Louis, 31, was diagnosed with rheumatoid arthritis in 2017. She shares how the condition has affected her day-to-day life, including difficulty with certain activities and the need for extra help with household chores. Louis also discusses some of the challenges she has faced as a result of her condition, including the impact on her career and the decision to start a family.
Hi, my name is Louis and I was diagnosed with Rheumatoid Arthritis in 2017 when I was 31. I experienced joint pain, swelling in my left wrist and right elbow, and limited range of motion in the affected areas. As a result, I found it difficult to perform daily activities that required wrist strength, such as opening cap bottles and holding heavy items with my left hand. It also took me longer to complete household chores like changing bedsheets and buying bulky groceries, so I often had to ask my husband for help.
My condition has affected my life in many ways and posed several challenges. One of the biggest challenges I face is with my career. Being in a higher position means dedicating more time to work, which comes with more stress. Taking time off for medical appointments can also be challenging, and I worry that it will create more stress for me. I am currently working an office job that deals with lots of paperwork.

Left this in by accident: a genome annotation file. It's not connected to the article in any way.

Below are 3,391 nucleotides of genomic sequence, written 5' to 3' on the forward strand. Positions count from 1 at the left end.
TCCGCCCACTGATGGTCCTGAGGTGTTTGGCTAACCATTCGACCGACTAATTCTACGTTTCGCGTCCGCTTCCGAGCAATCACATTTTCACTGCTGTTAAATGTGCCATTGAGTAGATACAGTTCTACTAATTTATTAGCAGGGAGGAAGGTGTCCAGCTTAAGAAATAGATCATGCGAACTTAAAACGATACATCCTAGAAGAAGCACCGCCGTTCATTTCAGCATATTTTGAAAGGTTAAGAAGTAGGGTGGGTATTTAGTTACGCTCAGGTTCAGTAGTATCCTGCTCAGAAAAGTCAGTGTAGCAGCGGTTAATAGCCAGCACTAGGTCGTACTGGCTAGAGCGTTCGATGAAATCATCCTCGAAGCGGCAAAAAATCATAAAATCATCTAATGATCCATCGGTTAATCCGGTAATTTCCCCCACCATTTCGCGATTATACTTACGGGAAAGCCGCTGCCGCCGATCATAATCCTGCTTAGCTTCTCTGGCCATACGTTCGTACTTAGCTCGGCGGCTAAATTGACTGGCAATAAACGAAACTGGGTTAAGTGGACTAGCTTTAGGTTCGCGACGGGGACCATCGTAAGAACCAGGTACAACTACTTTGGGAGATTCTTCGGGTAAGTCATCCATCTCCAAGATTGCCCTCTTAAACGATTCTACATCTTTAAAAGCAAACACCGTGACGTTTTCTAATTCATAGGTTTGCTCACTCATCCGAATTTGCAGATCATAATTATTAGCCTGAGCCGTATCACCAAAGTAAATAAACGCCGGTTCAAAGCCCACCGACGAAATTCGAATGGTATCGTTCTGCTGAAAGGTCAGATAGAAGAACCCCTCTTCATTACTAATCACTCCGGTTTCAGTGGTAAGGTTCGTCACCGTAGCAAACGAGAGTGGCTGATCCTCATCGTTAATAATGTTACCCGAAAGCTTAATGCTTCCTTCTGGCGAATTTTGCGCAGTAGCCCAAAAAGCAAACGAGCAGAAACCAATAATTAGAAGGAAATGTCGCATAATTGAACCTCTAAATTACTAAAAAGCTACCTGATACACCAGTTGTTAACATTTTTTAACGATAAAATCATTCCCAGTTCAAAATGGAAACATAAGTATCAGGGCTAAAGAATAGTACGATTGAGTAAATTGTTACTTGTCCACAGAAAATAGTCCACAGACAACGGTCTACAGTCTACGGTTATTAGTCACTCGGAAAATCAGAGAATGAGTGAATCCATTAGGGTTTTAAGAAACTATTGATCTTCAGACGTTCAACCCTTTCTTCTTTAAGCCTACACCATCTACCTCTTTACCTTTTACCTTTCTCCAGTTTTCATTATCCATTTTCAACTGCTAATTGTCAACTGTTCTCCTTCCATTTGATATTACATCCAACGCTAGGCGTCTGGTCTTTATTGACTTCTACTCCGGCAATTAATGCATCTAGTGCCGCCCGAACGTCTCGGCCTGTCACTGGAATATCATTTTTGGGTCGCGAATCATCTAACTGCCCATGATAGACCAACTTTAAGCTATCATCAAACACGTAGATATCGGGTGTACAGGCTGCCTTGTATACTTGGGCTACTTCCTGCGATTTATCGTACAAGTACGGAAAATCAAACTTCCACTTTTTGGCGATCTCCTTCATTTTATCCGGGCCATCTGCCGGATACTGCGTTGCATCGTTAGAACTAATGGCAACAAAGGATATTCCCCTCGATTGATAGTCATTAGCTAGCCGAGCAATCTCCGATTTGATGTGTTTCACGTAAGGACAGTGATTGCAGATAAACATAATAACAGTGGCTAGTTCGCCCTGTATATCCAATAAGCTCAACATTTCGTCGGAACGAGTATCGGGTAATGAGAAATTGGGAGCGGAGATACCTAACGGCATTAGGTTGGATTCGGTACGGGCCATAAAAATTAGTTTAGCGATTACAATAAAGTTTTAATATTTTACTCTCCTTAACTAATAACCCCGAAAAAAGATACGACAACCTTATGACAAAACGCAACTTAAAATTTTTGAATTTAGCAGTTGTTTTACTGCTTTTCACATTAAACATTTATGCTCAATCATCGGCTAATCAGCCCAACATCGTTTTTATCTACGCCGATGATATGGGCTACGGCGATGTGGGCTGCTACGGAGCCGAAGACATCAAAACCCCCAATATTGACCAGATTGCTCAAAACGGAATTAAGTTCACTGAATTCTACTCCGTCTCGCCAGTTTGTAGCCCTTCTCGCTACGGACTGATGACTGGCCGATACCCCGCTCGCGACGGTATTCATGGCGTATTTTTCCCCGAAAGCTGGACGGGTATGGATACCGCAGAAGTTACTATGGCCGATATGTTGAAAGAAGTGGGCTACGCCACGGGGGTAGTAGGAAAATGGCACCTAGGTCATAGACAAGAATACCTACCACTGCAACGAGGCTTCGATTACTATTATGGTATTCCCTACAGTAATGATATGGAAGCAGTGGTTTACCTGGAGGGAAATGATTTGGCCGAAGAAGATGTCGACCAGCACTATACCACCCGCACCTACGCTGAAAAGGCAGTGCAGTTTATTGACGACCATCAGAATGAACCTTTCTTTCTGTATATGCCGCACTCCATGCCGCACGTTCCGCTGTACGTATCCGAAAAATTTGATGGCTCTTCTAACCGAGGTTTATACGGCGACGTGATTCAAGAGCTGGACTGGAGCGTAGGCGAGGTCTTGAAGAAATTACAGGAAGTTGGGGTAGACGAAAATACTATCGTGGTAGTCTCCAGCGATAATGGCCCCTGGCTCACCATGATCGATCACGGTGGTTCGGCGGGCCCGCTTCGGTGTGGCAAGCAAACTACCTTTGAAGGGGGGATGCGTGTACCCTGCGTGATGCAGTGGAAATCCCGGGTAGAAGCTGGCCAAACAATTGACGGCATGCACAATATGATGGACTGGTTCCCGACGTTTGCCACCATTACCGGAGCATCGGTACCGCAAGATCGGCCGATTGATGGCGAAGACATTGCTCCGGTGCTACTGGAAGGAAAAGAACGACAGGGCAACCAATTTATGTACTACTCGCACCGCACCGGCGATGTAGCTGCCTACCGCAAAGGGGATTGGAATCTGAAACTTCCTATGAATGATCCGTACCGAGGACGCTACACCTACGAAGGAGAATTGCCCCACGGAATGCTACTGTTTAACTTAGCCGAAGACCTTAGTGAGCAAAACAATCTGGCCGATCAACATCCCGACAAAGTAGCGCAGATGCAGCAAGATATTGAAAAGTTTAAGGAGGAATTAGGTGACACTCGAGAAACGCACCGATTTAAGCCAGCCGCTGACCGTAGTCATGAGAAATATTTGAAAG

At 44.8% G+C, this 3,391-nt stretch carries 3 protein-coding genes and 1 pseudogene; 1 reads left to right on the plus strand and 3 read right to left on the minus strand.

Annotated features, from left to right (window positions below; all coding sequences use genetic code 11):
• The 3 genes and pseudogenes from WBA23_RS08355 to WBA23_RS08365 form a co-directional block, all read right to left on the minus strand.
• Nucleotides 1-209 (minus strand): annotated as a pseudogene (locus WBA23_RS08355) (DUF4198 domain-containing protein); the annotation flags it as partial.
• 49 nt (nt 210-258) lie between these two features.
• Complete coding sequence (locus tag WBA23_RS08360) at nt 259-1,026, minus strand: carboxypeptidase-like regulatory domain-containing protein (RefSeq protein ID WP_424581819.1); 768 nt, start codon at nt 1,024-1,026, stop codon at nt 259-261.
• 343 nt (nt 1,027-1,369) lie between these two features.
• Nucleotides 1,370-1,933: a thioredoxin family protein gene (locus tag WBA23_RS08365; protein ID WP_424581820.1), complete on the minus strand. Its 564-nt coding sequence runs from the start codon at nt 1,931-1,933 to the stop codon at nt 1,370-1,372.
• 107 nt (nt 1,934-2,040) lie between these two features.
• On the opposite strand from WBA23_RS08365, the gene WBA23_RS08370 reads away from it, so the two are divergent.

I realized that it would be more difficult to climb the career ladder because I would require some accommodations. An important consideration for me was an employer that provided insurance that would allow me to claim medical expenses.
I tried to change jobs last year within the same industry, but when I declared my health condition during interviews, it became apparent that they did not understand what my condition is. They asked me how my condition would affect my work, and I explained that I can't do certain things such as carrying heavy items or taking time off to attend appointments. This was not taken positively, and I felt like they did not want to hire me because of my condition.
Another challenge is that I stopped taking methotrexate in late 2021 to start planning for a family, which caused a huge flare in my symptoms. As a result, I am still trying to keep my condition under control. Parenthood may not be easy, so I have some second thoughts about it, but I am willing to try and see how things turn out.
My disease has also affected my decision-making. I have learned to take things slow and not stress myself out. When I bought and designed my new home, I opted for lightweight dinnerware, door handles instead of door knobs, and an adjustable automatic laundry rack that does not require climbing up and down. These decisions have made my life easier and less stressful.
Through this experience, I have realized the importance of seeking support from friends, family, and the online community. Talking to others with autoimmune conditions has helped me feel less alone. When I was first diagnosed, I felt angry and wondered why this happened to me. However, now I try to look at things positively and focus on what I can do instead of what I cannot.
Living with an autoimmune condition has taught me to slow down and appreciate the small things in life. As a quote I once saw online says, "You’re only here for a short visit. Don’t hurry. Don’t worry. And be sure to smell the flowers along the way."